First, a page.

The sound of dial-up Internet filled the room, computerized burps and wails, a strange music that symbolized new technology. I was a junior in high school and my family had just purchased our first home computer. After some cajoling, we had begged mom to let us purchase a monthly subscription to America Online, and she had finally agreed.
The computer connected directly to our home phone line. When we got online, no one could call in, just ringing busy, so we had to restrict our time on the computer. We were paying $40 per month for 500 minutes per month online. Each minute we went over, we were billed more. Internet was available in the high school library as well, but we had to sign up for times in advance.
The feeling of being online was sheer excitement, like the crest of a roller coaster. I could create an Email account and correspond with friends! I could create my own personalized MySpace page, where friends could add me and see my posts! I could search for my favorite comic book characters and read about their history! I could play games on my computer against other people! I could research encyclopedia entries for high school essays! If I was super careful, I could even look at dirty pictures online!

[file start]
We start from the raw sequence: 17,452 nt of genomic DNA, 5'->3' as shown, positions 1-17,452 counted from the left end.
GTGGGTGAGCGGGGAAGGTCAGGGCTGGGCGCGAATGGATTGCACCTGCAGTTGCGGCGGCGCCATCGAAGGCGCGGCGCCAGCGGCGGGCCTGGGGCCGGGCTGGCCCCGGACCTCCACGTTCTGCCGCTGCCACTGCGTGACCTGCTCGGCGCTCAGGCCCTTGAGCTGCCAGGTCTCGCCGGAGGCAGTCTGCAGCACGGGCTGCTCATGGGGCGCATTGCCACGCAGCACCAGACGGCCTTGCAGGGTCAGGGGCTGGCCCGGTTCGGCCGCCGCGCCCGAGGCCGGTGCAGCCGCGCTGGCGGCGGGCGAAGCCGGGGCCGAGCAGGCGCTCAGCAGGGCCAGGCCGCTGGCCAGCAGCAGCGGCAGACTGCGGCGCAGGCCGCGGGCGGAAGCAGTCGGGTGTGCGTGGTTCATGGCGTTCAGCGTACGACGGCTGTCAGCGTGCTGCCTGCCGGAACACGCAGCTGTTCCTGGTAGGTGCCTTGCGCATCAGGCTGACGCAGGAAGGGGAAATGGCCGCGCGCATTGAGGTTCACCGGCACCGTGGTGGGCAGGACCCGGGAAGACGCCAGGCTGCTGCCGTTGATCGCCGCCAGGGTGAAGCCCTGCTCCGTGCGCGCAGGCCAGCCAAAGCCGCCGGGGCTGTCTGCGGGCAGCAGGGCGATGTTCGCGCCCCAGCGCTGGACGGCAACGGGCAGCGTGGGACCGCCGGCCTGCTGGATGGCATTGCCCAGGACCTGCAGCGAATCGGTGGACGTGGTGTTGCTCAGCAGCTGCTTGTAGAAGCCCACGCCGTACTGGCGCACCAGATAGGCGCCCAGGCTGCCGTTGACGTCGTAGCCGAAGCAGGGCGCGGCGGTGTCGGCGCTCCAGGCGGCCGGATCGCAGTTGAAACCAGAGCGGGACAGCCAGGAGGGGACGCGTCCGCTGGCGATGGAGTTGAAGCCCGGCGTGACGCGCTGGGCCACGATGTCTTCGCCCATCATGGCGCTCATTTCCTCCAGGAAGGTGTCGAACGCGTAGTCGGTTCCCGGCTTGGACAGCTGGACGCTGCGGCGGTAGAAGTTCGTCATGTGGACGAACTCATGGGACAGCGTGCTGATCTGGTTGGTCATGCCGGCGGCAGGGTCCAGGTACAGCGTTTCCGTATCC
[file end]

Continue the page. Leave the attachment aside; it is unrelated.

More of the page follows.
But somehow, most exciting of all, I could join chatrooms and talk to other people around the world.
I could still remember the T.I. Basic made by Texas Instruments that we had had as kids. We purchased a book that would allow us to type in coded computer games, like Hangman. It would take an hour or two, typing the lines of careful code, making double sure not to confuse Ohs for Zeroes, or hyphens for dashes, because a simple mistake would cause an error in the program. And then we would play for a bit, turn the computer off, and lose the game until the next time we decided to type it.
Then in junior high, we got our first Nintendo and could play Super Mario Brothers and Duck Hunt, with amazing graphics! But the Internet represented something completely new. We were being wired in to other people around the world, and we had 500 entire minutes to do it!
After creating my own individual AOL account with the name ‘hellochadman’, I created another account on Yahoo, and I could join chat rooms in other places. And so in the evenings, with my sister Sheri looking over my shoulder, we began chatting with people from around the world. We could chat in groups or in private.
“Idaho kids here, anyone want to chat?”
Within the first few days of chat, we had met Soleil, a 15-year-old girl from New York City. She was funny and witty and sarcastic, and both Sheri and I would chat with her regularly in the evenings. Soon we began exchanging Emails, and eventually letters with pictures enclosed. We chatted with a lot of people, but Soleil was our favorite. After a month of chatting, she called us both on a Sunday afternoon, using expensive long distance rates.